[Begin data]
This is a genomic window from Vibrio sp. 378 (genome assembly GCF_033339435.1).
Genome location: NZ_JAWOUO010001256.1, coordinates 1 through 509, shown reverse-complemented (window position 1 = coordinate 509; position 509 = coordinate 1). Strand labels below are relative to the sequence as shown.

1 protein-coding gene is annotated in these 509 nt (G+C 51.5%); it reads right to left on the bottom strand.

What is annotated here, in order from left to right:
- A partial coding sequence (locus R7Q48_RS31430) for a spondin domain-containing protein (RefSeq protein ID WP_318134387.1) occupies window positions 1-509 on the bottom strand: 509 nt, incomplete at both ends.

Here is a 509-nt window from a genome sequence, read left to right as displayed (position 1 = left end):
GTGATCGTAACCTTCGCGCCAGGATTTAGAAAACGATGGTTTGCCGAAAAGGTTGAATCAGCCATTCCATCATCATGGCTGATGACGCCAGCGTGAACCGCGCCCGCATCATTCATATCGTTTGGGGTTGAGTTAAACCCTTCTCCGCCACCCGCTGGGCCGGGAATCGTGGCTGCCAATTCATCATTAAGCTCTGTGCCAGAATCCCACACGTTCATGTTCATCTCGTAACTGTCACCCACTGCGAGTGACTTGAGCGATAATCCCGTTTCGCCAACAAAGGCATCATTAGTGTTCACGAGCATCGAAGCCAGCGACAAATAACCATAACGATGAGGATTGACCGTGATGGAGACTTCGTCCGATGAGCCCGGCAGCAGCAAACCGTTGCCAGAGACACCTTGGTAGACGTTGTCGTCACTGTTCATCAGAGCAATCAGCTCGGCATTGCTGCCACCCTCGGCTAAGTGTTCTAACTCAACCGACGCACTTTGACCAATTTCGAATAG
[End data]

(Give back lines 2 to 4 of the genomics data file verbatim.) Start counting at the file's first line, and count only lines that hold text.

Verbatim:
Genome location: NZ_JAWOUO010001256.1, coordinates 1 through 509, shown reverse-complemented (window position 1 = coordinate 509; position 509 = coordinate 1). Strand labels below are relative to the sequence as shown.

1 protein-coding gene is annotated in these 509 nt (G+C 51.5%); it reads right to left on the bottom strand.

What is annotated here, in order from left to right: